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Princess Abze Djigma of BurkinaFaso pleaded the European Union to stop with more pilot projects. Sitting on het right is emeritus professor Ian Burton.

No more pilots
Delbeke announced that the European Union development aid will 'be more coloured by the way we look at climate adaptation'. This announcement provided princess Abze Djigma of Burkina Faso the opportunity to ask the European Union to stop funding pilots in Africa.

"Trust us", she said, "and stop investing in pilots. Use our brains and dare to put us in the centre. Create the challenge and link it to our world, and our values", the princess said.

From incidental, systematic to transitional approach
The final panelist to speak at the closing session was emeritus professor Ian Burton of the University of Toronto. He put in a critical note. He praised the climate adaptation community that the initial incidental approach with a new seed or a changed waterway, has now evolved to a more systematic and even transitional approach. He wondered whether it is time for a next step and put climate adaptation in a global context.

Critical on dominance of economic values
A context that is changing readily, Burton told. "We face a development that the world is not doing so well anymore. Governments, institutional and legal frameworks are weak in relation to the magnitude of the issues. Economic values have taken a big dominance over social and environmental values."

dws-af2016-closing-session-cherkaoui-morocco-350px
 Ayman Bel Hasan Cherkaoui invited the climate adapation community to come to the next climate summit, the COP22 in Marrakech, Morocco.

Burton advised the climate adaptation community to be more critical on the current global development. "Market solutions cannot solve everything. Think more radical", ending his critical note. "In certain areas global development is creating new risks, and perhaps at a faster rate than we are actual reducing".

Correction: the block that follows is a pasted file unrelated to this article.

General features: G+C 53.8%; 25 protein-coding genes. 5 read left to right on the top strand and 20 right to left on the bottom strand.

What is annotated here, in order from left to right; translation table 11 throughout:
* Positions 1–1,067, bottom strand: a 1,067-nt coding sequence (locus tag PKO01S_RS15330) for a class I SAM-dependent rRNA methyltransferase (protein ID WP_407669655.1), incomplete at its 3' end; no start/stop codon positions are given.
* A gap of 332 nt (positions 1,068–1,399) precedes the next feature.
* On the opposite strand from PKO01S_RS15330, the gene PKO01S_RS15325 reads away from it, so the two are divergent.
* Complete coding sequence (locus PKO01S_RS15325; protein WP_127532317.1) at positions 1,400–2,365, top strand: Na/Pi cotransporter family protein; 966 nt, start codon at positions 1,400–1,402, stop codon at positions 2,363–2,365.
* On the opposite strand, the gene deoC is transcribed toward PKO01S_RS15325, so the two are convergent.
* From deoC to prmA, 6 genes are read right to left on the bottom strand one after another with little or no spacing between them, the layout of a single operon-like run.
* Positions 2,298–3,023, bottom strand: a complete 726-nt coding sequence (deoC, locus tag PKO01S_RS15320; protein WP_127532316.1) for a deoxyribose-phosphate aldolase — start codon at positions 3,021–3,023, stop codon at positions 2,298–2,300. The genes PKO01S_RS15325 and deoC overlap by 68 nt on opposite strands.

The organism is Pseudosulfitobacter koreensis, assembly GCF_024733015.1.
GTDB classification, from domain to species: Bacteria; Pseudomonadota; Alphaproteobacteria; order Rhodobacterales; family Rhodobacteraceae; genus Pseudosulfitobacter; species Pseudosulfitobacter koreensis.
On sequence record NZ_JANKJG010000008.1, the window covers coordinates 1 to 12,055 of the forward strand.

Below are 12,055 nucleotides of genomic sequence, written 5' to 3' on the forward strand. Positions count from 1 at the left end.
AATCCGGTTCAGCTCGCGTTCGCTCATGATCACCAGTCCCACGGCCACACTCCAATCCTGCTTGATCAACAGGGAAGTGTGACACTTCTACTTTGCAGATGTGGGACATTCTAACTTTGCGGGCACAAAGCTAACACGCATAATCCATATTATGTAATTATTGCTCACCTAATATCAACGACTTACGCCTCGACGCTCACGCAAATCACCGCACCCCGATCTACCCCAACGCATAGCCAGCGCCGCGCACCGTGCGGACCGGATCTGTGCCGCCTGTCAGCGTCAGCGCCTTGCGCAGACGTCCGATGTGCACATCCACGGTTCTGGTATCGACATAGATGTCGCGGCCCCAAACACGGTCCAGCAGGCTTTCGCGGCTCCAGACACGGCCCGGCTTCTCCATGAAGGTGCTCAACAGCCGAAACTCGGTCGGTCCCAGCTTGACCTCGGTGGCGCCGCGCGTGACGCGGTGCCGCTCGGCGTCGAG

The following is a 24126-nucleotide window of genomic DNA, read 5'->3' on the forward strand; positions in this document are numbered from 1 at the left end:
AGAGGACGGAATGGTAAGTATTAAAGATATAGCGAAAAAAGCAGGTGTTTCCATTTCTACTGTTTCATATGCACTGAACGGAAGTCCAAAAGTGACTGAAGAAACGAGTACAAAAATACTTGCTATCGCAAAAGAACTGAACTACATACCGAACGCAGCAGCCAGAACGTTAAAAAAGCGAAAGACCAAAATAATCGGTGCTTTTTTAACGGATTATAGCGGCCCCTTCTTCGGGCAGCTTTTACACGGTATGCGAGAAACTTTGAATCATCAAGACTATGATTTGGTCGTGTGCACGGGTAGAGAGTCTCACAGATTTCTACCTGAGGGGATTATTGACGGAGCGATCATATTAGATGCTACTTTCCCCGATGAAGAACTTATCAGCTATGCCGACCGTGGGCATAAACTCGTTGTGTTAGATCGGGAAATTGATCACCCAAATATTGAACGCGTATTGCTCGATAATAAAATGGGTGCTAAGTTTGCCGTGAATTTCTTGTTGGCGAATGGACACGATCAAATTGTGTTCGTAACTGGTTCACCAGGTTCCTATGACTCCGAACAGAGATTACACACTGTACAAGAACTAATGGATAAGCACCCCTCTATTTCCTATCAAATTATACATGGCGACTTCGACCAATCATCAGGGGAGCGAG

The 5th biennial conference of the Global programme of research on climate change vulnerability, impacts and adaptation (PROVIA) was announced to take place in Cape Town, South Africa, in 2018.

Ayman Bel Hasan Cherkaoui, advisor to the environment minister of Morocco, finally invited all participants to COP22 in Marrakech in November 2016.


Read also on this website
Adaptation Futures 2016: Climate adaptation costs for developing world to hit 500 billion dollar annual, 13 May 2016
● Adaptation Futures 2016: Where is the business case for climate adaptation?, 11 May 2016
● Adaptation Futures 2016: Global map of potential hotspots for water conflicts colours very red, 11 May 2016
● Adaptation Futures 2016: Twelve nations launch coalition to safeguard vulnerable river deltas against climate change, 11 May 2016
● IABR2016: How to avoid too many supermarkets on fertile river delta soils?, 10 May 2016
● Adaptation Futures 2016 conference to highlight post-Paris developments on climate adaptation, 8 March 2016


More information
Adaptation Futures 2016 conference
http://www.adaptationfutures2016.org/

Video recording of the closing session on 12 May.